It was also a big year for Cortes, who switched from pen and ink to colored pencils. Cortes ventured into a sports-themed art gallery that year, and after talking with the owner and bringing in his work, he was told they wanted him to work in color.

He went home and found dried paint and a nice set of colored pencils in his studio. He hasn’t put the pencils down since.

Notre Dame calls

One of Cortes’ most important pieces isn’t hockey-related.

Cortes drew a piece this year to commemorate Notre Dame football’s 125th anniversary. The work incorporates important figures in Notre Dame football history such as Knute Rockne, Lou Holtz, the Four Horsemen and campus landmarks such as the Golden Dome.

Cortes said John Heisler, an associate athletics director at Notre Dame who oversees media and broadcast relations, contacted him about drawing the piece. Heisler said Notre Dame was looking for original art, which it hadn’t used in years.

Cortes didn’t hesitate to say yes.

The long, horizontal piece was turned into six different program covers, one for each Notre Dame home game this season.

Cortes had an idea what elements he would include in the picture but said he drew it as he went.

He said he normally plans out his pictures.

“I was pretty proud of the way it turned out,” he said. “I’d finish up here and I’d say, ‘What would look good next?’ It just kind of worked out perfectly that way.”
Cortes said he is known for his speed and detail when drawing. He said he finished the Notre Dame piece in a month and a half.

“Usually something like this would have taken five months,” he said.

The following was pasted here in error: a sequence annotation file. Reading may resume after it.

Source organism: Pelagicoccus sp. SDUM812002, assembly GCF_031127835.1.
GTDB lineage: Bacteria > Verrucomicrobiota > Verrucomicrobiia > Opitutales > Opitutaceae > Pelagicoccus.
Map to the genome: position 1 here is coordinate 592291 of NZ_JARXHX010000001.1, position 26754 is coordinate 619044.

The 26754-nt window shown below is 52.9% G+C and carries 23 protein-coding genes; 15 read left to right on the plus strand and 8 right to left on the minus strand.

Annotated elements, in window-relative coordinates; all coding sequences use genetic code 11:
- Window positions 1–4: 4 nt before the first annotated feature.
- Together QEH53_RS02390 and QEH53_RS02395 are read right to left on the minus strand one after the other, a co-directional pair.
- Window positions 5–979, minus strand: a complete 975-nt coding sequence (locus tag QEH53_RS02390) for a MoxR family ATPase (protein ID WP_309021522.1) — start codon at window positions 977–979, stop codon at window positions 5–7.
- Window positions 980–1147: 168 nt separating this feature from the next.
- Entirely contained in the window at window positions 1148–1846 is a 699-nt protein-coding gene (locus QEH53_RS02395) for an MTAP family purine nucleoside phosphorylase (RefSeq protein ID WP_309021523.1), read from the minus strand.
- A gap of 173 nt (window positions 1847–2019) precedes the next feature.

Notre Dame contacted him early in 2012, but negotiations about the piece finally ended in mid-June, and he had to be finished by August.

“If somebody needs something done, I will get it done. I may go insane doing it,” Cortes said. “I get on deadline, and I work some crazy hours.”

Cortes took materials back to his Duluth home and worked tirelessly to create the final product. He would work for six to seven hours, take a nap and then work for another six to seven hours.

“The piece of art that he came up with was kind of a perfect fit,” Heisler said.

“Just a kid coloring”

Cortes doesn’t have a set process, but he said he usually sketches works out by hand first.

“The hard part is the sketch,” he said. “In my mind, adding the color is simple to me … just stay in the lines.”

He said with certain pieces he has free rein to draw as he wishes, but it depends on the client.

Three murals of his, which pay homage to the Minnesota’s Twins’ World Series teams, are located in the Target Field Champions Club.

He said Twins president Dave St. Peter was very specific about what he wanted in the murals.

St. Peter sent back the sketches with handwritten notes about the details he wanted represented in the murals.

Cortes said he typically draws a sketch and sends it to the client with a sheet asking them to OK it or suggest changes.